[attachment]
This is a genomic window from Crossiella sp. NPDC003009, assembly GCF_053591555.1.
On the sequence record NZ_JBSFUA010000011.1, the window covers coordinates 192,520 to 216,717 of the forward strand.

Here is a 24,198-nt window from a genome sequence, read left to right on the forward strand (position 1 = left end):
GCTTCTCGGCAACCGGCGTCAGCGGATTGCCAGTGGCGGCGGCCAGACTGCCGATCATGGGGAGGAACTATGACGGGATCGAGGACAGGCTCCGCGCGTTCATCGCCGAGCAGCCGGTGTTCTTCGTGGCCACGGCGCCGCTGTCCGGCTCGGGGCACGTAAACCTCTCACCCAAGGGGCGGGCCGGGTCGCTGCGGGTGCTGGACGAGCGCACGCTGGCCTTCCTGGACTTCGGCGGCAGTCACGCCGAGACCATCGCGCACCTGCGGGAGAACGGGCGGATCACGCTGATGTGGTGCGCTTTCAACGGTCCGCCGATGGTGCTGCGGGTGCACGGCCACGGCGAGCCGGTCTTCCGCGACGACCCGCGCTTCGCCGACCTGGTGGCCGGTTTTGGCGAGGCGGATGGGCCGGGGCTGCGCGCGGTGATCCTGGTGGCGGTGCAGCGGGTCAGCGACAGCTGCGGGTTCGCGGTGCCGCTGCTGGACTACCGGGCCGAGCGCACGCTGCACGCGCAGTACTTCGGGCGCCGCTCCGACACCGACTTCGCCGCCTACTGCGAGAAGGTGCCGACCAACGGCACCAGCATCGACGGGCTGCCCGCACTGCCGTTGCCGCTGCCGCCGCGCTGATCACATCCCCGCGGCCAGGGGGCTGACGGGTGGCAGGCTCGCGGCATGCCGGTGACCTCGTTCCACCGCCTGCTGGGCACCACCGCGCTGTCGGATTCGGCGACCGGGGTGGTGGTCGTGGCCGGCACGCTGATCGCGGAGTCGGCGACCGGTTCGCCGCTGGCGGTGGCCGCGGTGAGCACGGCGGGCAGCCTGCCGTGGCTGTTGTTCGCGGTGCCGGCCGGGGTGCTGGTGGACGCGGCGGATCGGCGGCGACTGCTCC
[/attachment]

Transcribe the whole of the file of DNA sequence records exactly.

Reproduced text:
This is a genomic window from Crossiella sp. NPDC003009, assembly GCF_053591555.1.
On the sequence record NZ_JBSFUA010000011.1, the window covers coordinates 192,520 to 216,717 of the forward strand.

Here is a 24,198-nt window from a genome sequence, read left to right on the forward strand (position 1 = left end):
GCTTCTCGGCAACCGGCGTCAGCGGATTGCCAGTGGCGGCGGCCAGACTGCCGATCATGGGGAGGAACTATGACGGGATCGAGGACAGGCTCCGCGCGTTCATCGCCGAGCAGCCGGTGTTCTTCGTGGCCACGGCGCCGCTGTCCGGCTCGGGGCACGTAAACCTCTCACCCAAGGGGCGGGCCGGGTCGCTGCGGGTGCTGGACGAGCGCACGCTGGCCTTCCTGGACTTCGGCGGCAGTCACGCCGAGACCATCGCGCACCTGCGGGAGAACGGGCGGATCACGCTGATGTGGTGCGCTTTCAACGGTCCGCCGATGGTGCTGCGGGTGCACGGCCACGGCGAGCCGGTCTTCCGCGACGACCCGCGCTTCGCCGACCTGGTGGCCGGTTTTGGCGAGGCGGATGGGCCGGGGCTGCGCGCGGTGATCCTGGTGGCGGTGCAGCGGGTCAGCGACAGCTGCGGGTTCGCGGTGCCGCTGCTGGACTACCGGGCCGAGCGCACGCTGCACGCGCAGTACTTCGGGCGCCGCTCCGACACCGACTTCGCCGCCTACTGCGAGAAGGTGCCGACCAACGGCACCAGCATCGACGGGCTGCCCGCACTGCCGTTGCCGCTGCCGCCGCGCTGATCACATCCCCGCGGCCAGGGGGCTGACGGGTGGCAGGCTCGCGGCATGCCGGTGACCTCGTTCCACCGCCTGCTGGGCACCACCGCGCTGTCGGATTCGGCGACCGGGGTGGTGGTCGTGGCCGGCACGCTGATCGCGGAGTCGGCGACCGGTTCGCCGCTGGCGGTGGCCGCGGTGAGCACGGCGGGCAGCCTGCCGTGGCTGTTGTTCGCGGTGCCGGCCGGGGTGCTGGTGGACGCGGCGGATCGGCGGCGACTGCTCC